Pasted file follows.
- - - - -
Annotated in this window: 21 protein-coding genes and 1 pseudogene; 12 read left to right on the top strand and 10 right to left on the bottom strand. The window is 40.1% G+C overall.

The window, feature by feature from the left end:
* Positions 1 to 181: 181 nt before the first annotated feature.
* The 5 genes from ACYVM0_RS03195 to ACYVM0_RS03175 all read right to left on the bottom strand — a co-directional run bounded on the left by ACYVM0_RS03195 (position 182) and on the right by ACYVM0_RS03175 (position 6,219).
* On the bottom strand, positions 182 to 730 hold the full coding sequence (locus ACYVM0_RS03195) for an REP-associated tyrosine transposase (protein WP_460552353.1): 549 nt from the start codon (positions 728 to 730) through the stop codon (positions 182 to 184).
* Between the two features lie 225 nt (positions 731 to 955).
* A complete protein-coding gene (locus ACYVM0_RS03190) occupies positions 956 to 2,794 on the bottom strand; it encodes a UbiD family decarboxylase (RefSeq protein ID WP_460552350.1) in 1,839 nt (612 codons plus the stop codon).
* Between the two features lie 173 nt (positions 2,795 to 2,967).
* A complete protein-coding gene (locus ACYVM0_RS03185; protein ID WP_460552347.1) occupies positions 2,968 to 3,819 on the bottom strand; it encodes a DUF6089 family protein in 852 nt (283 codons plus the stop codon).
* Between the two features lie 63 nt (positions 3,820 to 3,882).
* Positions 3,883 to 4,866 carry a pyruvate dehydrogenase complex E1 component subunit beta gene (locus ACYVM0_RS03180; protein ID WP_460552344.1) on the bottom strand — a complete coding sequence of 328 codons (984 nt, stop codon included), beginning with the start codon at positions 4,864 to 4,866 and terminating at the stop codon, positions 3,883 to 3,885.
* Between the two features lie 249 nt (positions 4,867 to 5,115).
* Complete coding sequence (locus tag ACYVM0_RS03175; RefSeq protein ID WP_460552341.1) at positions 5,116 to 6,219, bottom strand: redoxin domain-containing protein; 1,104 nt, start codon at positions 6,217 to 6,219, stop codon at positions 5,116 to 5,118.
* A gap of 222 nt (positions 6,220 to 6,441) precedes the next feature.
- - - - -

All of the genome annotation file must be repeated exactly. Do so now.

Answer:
Annotated in this window: 21 protein-coding genes and 1 pseudogene; 12 read left to right on the top strand and 10 right to left on the bottom strand. The window is 40.1% G+C overall.

The window, feature by feature from the left end:
* Positions 1 to 181: 181 nt before the first annotated feature.
* The 5 genes from ACYVM0_RS03195 to ACYVM0_RS03175 all read right to left on the bottom strand — a co-directional run bounded on the left by ACYVM0_RS03195 (position 182) and on the right by ACYVM0_RS03175 (position 6,219).
* On the bottom strand, positions 182 to 730 hold the full coding sequence (locus ACYVM0_RS03195) for an REP-associated tyrosine transposase (protein WP_460552353.1): 549 nt from the start codon (positions 728 to 730) through the stop codon (positions 182 to 184).
* Between the two features lie 225 nt (positions 731 to 955).
* A complete protein-coding gene (locus ACYVM0_RS03190) occupies positions 956 to 2,794 on the bottom strand; it encodes a UbiD family decarboxylase (RefSeq protein ID WP_460552350.1) in 1,839 nt (612 codons plus the stop codon).
* Between the two features lie 173 nt (positions 2,795 to 2,967).
* A complete protein-coding gene (locus ACYVM0_RS03185; protein ID WP_460552347.1) occupies positions 2,968 to 3,819 on the bottom strand; it encodes a DUF6089 family protein in 852 nt (283 codons plus the stop codon).
* Between the two features lie 63 nt (positions 3,820 to 3,882).
* Positions 3,883 to 4,866 carry a pyruvate dehydrogenase complex E1 component subunit beta gene (locus ACYVM0_RS03180; protein ID WP_460552344.1) on the bottom strand — a complete coding sequence of 328 codons (984 nt, stop codon included), beginning with the start codon at positions 4,864 to 4,866 and terminating at the stop codon, positions 3,883 to 3,885.
* Between the two features lie 249 nt (positions 4,867 to 5,115).
* Complete coding sequence (locus tag ACYVM0_RS03175; RefSeq protein ID WP_460552341.1) at positions 5,116 to 6,219, bottom strand: redoxin domain-containing protein; 1,104 nt, start codon at positions 6,217 to 6,219, stop codon at positions 5,116 to 5,118.
* A gap of 222 nt (positions 6,220 to 6,441) precedes the next feature.